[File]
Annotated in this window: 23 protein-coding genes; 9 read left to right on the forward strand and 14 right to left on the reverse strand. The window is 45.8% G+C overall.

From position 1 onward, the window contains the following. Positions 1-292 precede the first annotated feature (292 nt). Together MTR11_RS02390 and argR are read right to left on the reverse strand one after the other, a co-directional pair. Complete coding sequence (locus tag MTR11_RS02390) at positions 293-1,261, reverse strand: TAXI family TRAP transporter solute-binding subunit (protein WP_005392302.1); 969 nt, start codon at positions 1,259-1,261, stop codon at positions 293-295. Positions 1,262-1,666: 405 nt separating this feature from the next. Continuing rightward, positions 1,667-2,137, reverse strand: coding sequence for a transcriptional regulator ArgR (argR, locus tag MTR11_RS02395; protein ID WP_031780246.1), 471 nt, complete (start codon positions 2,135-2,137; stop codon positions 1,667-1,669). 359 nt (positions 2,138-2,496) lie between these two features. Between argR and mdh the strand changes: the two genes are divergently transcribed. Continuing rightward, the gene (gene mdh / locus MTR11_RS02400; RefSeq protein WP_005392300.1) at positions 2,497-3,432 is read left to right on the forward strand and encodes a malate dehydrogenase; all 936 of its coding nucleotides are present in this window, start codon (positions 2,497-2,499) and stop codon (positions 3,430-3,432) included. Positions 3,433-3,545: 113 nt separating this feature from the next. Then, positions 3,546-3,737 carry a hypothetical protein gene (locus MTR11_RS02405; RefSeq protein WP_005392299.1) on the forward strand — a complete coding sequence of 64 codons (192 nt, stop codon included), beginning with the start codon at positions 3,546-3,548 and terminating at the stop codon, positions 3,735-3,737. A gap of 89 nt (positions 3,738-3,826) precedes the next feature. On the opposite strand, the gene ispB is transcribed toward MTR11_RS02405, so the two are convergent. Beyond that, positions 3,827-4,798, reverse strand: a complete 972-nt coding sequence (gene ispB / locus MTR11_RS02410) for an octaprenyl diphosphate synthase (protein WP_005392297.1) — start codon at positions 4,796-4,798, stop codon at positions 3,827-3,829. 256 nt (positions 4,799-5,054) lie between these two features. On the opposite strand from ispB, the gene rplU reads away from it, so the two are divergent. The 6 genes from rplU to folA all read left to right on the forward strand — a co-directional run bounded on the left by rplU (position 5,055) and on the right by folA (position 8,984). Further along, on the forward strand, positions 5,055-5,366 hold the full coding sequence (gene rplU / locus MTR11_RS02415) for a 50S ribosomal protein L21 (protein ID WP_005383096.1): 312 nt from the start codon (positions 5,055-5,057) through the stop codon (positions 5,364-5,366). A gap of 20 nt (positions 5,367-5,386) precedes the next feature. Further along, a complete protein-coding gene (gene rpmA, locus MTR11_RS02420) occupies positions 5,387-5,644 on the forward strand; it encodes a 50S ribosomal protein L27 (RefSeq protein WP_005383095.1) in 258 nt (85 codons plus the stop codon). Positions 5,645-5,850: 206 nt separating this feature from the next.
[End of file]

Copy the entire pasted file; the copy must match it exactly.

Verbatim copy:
Annotated in this window: 23 protein-coding genes; 9 read left to right on the forward strand and 14 right to left on the reverse strand. The window is 45.8% G+C overall.

From position 1 onward, the window contains the following. Positions 1-292 precede the first annotated feature (292 nt). Together MTR11_RS02390 and argR are read right to left on the reverse strand one after the other, a co-directional pair. Complete coding sequence (locus tag MTR11_RS02390) at positions 293-1,261, reverse strand: TAXI family TRAP transporter solute-binding subunit (protein WP_005392302.1); 969 nt, start codon at positions 1,259-1,261, stop codon at positions 293-295. Positions 1,262-1,666: 405 nt separating this feature from the next. Continuing rightward, positions 1,667-2,137, reverse strand: coding sequence for a transcriptional regulator ArgR (argR, locus tag MTR11_RS02395; protein ID WP_031780246.1), 471 nt, complete (start codon positions 2,135-2,137; stop codon positions 1,667-1,669). 359 nt (positions 2,138-2,496) lie between these two features. Between argR and mdh the strand changes: the two genes are divergently transcribed. Continuing rightward, the gene (gene mdh / locus MTR11_RS02400; RefSeq protein WP_005392300.1) at positions 2,497-3,432 is read left to right on the forward strand and encodes a malate dehydrogenase; all 936 of its coding nucleotides are present in this window, start codon (positions 2,497-2,499) and stop codon (positions 3,430-3,432) included. Positions 3,433-3,545: 113 nt separating this feature from the next. Then, positions 3,546-3,737 carry a hypothetical protein gene (locus MTR11_RS02405; RefSeq protein WP_005392299.1) on the forward strand — a complete coding sequence of 64 codons (192 nt, stop codon included), beginning with the start codon at positions 3,546-3,548 and terminating at the stop codon, positions 3,735-3,737. A gap of 89 nt (positions 3,738-3,826) precedes the next feature. On the opposite strand, the gene ispB is transcribed toward MTR11_RS02405, so the two are convergent. Beyond that, positions 3,827-4,798, reverse strand: a complete 972-nt coding sequence (gene ispB / locus MTR11_RS02410) for an octaprenyl diphosphate synthase (protein WP_005392297.1) — start codon at positions 4,796-4,798, stop codon at positions 3,827-3,829. 256 nt (positions 4,799-5,054) lie between these two features. On the opposite strand from ispB, the gene rplU reads away from it, so the two are divergent. The 6 genes from rplU to folA all read left to right on the forward strand — a co-directional run bounded on the left by rplU (position 5,055) and on the right by folA (position 8,984). Further along, on the forward strand, positions 5,055-5,366 hold the full coding sequence (gene rplU / locus MTR11_RS02415) for a 50S ribosomal protein L21 (protein ID WP_005383096.1): 312 nt from the start codon (positions 5,055-5,057) through the stop codon (positions 5,364-5,366). A gap of 20 nt (positions 5,367-5,386) precedes the next feature. Further along, a complete protein-coding gene (gene rpmA, locus MTR11_RS02420) occupies positions 5,387-5,644 on the forward strand; it encodes a 50S ribosomal protein L27 (RefSeq protein WP_005383095.1) in 258 nt (85 codons plus the stop codon). Positions 5,645-5,850: 206 nt separating this feature from the next.